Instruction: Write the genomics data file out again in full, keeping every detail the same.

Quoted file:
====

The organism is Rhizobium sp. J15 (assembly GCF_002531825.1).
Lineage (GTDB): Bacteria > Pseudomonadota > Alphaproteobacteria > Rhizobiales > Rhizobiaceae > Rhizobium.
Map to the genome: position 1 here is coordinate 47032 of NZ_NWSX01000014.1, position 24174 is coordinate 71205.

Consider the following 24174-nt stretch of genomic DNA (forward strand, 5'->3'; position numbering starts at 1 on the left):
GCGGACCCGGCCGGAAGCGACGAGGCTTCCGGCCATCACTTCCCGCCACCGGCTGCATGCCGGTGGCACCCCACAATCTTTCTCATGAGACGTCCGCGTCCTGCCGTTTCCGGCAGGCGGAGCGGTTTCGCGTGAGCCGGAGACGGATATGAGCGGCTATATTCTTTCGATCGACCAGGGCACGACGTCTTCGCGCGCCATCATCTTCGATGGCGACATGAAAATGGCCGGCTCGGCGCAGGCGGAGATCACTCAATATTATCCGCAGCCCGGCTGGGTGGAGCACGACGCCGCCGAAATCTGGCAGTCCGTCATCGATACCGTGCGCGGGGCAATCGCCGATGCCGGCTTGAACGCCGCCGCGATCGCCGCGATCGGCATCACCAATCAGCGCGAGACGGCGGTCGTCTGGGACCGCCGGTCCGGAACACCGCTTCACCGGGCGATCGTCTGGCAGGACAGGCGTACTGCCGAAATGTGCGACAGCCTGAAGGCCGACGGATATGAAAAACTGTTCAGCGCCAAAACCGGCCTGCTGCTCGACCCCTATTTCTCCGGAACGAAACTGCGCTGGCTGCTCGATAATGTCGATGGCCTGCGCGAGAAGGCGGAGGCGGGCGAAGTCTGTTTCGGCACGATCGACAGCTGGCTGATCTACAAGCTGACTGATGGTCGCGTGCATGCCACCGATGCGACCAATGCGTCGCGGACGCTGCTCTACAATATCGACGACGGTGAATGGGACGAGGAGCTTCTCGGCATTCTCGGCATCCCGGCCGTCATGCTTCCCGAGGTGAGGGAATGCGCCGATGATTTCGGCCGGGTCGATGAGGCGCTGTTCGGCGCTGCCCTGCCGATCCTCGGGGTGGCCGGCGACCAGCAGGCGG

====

The organism is Rhizobium sp. J15 (assembly GCF_002531825.1).
Lineage (GTDB): Bacteria > Pseudomonadota > Alphaproteobacteria > Rhizobiales > Rhizobiaceae > Rhizobium.
Map to the genome: position 1 here is coordinate 47032 of NZ_NWSX01000014.1, position 24174 is coordinate 71205.

Consider the following 24174-nt stretch of genomic DNA (forward strand, 5'->3'; position numbering starts at 1 on the left):
GCGGACCCGGCCGGAAGCGACGAGGCTTCCGGCCATCACTTCCCGCCACCGGCTGCATGCCGGTGGCACCCCACAATCTTTCTCATGAGACGTCCGCGTCCTGCCGTTTCCGGCAGGCGGAGCGGTTTCGCGTGAGCCGGAGACGGATATGAGCGGCTATATTCTTTCGATCGACCAGGGCACGACGTCTTCGCGCGCCATCATCTTCGATGGCGACATGAAAATGGCCGGCTCGGCGCAGGCGGAGATCACTCAATATTATCCGCAGCCCGGCTGGGTGGAGCACGACGCCGCCGAAATCTGGCAGTCCGTCATCGATACCGTGCGCGGGGCAATCGCCGATGCCGGCTTGAACGCCGCCGCGATCGCCGCGATCGGCATCACCAATCAGCGCGAGACGGCGGTCGTCTGGGACCGCCGGTCCGGAACACCGCTTCACCGGGCGATCGTCTGGCAGGACAGGCGTACTGCCGAAATGTGCGACAGCCTGAAGGCCGACGGATATGAAAAACTGTTCAGCGCCAAAACCGGCCTGCTGCTCGACCCCTATTTCTCCGGAACGAAACTGCGCTGGCTGCTCGATAATGTCGATGGCCTGCGCGAGAAGGCGGAGGCGGGCGAAGTCTGTTTCGGCACGATCGACAGCTGGCTGATCTACAAGCTGACTGATGGTCGCGTGCATGCCACCGATGCGACCAATGCGTCGCGGACGCTGCTCTACAATATCGACGACGGTGAATGGGACGAGGAGCTTCTCGGCATTCTCGGCATCCCGGCCGTCATGCTTCCCGAGGTGAGGGAATGCGCCGATGATTTCGGCCGGGTCGATGAGGCGCTGTTCGGCGCTGCCCTGCCGATCCTCGGGGTGGCCGGCGACCAGCAGGCGG